But for all the weaponry on hand, the emphasis here is rightly on the girl. With a canny balance of empathy and exploitation, "Halloween" treats its heroine's lingering trauma with surprising emotional realism and only a hint of comic exaggeration. Laurie Strode has clearly never recovered from her terrifying ordeal, as emphasized by Curtis' severe, bespectacled scowl and long, untidy hair that eerily mirrors her look from 1978. The collateral damage includes two failed marriages and an estranged daughter, Karen (Judy Greer), who keeps a healthy distance, along with her husband, Ray (Toby Huss), and teenage daughter, Allyson (Andi Matichak).
Rather than leave Haddonfield and seek out a new identity, as past alternate versions of this story have suggested she might, Laurie has stayed put, walling herself off in a house fortified with metal fences, heavy door bolts and a basement panic room stocked with firearms. She's preparing for -- and perhaps even looking forward to -- the day when Michael bursts out of maximum-security lockup and comes looking for her and her family.
There would be no movie if Laurie's paranoia were not completely justified. Triggered by a pair of snooping British podcasters (Jefferson Hall and Rhian Rees) trying to cash in on the true-crime craze, Michael (the masked character played here by both Nick Castle and James Jude Courtney) once again escapes during a nighttime transfer -- is it Illinois state protocol that the criminally insane can be moved only around Halloween? -- and makes his way back to Haddonfield. The killer's homecoming is signaled by a resurgent blast of Carpenter's immortal piano theme, tricked out with additional music by his son, Cody Carpenter, and Daniel A. Davies, but still as gloriously dread-soaked as ever.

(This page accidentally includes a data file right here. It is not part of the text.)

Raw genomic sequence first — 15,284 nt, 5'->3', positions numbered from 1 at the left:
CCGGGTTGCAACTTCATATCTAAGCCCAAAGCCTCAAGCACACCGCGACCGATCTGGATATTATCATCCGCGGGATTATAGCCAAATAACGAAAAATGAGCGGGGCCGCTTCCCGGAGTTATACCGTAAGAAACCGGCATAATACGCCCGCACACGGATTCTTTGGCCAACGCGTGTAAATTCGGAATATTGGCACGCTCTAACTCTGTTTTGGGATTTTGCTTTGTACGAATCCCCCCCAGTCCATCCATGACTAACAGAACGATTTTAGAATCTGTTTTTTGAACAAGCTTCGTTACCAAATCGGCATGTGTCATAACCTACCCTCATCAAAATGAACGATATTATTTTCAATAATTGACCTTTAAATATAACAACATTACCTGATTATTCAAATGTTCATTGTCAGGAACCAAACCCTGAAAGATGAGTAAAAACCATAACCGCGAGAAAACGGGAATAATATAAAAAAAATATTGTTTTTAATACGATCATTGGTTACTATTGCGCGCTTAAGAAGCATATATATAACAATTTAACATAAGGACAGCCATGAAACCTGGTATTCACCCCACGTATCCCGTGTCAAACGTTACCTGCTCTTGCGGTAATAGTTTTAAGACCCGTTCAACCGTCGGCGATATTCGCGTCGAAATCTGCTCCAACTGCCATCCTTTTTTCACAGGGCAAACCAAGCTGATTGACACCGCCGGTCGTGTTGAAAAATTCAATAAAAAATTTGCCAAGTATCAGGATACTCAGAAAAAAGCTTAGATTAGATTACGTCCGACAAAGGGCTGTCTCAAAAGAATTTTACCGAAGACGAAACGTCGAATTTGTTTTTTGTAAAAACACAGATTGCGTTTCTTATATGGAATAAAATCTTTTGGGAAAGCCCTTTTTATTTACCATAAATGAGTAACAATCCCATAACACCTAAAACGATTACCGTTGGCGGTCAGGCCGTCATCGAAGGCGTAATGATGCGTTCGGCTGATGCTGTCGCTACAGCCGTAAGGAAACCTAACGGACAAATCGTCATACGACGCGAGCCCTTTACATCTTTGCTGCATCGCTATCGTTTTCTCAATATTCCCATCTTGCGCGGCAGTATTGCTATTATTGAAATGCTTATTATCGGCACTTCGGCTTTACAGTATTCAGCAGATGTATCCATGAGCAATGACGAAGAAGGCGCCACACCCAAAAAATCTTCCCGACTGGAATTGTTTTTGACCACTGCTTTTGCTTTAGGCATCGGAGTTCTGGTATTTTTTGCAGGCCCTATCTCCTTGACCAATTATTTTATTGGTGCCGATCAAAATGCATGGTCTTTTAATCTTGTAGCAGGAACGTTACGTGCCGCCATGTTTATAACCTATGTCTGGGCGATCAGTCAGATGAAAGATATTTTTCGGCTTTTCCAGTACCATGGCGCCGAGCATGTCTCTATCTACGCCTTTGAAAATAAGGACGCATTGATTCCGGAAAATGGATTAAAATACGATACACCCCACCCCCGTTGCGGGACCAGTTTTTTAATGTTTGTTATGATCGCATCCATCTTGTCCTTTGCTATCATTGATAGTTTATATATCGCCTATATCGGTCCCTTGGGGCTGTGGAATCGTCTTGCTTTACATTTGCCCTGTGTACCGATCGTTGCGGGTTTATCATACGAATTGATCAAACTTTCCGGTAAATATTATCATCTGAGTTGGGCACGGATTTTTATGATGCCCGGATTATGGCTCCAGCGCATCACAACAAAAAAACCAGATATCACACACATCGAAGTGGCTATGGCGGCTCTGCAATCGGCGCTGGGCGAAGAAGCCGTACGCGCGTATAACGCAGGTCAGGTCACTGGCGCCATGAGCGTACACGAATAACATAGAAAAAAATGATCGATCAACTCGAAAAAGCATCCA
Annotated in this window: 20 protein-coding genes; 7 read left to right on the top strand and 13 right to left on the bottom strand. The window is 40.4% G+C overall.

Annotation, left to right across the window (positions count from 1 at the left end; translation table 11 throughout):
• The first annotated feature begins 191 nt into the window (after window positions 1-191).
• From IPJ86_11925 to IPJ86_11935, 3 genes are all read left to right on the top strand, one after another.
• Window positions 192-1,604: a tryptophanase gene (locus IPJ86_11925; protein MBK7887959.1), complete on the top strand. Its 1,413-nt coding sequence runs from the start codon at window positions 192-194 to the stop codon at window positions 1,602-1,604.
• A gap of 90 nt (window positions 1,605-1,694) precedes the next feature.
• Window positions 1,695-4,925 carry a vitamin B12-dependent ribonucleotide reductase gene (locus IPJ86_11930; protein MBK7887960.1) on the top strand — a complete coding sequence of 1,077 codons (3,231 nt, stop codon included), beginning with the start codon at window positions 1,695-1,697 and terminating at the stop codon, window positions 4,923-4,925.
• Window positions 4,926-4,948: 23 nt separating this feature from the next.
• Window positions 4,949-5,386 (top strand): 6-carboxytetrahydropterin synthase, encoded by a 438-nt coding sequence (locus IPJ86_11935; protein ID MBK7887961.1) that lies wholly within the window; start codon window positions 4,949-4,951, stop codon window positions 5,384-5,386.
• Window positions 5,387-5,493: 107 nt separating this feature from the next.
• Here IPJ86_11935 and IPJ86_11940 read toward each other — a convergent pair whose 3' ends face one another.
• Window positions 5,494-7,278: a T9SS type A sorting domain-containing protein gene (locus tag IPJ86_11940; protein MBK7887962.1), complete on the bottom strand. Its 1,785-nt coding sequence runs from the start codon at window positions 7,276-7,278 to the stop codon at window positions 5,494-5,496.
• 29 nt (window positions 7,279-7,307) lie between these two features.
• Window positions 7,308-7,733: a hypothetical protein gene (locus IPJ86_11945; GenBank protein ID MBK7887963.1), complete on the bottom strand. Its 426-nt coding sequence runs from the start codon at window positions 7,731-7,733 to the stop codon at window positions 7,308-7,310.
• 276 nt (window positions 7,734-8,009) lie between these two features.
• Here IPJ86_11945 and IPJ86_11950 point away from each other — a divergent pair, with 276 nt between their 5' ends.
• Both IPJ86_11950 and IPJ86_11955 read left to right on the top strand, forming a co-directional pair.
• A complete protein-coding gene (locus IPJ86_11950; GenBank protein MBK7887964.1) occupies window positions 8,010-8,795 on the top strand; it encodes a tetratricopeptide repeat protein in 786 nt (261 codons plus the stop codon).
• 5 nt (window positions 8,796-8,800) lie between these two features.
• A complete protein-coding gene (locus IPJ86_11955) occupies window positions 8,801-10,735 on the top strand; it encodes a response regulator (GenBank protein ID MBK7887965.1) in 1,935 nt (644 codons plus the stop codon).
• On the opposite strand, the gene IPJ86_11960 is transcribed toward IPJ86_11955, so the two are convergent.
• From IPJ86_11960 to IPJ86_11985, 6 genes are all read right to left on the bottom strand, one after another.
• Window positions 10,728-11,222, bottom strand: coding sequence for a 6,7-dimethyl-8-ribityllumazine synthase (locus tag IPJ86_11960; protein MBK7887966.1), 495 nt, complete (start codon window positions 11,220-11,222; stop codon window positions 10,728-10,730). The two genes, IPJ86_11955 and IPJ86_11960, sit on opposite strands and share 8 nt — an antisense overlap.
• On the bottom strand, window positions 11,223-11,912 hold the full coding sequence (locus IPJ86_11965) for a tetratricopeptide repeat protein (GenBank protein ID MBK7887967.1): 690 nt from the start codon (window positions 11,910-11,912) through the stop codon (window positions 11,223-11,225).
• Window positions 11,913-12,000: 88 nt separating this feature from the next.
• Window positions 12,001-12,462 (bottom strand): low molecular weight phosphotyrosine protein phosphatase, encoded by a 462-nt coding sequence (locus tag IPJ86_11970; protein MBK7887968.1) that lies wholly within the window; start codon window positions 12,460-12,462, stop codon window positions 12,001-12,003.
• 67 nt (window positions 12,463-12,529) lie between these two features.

Music is not the only motif in "Halloween" that functions as a cue of sorts, a detail meant to secure our recognition and pleasure. Once more we will be reminded of the horrors that lurk in car backseats and behind slatted closet doors. Once more there are lusty baby-sitters and boyfriends just one kiss away from getting pinned in ways they hadn't bargained for. Once more a bunch of cops will hit the streets with an excitable shrink (the great Turkish actor Haluk Bilginer of "Winter Sleep"), searching for a white-masked killer who can camouflage himself behind shadows, bushes and unsuspecting trick-or-treaters.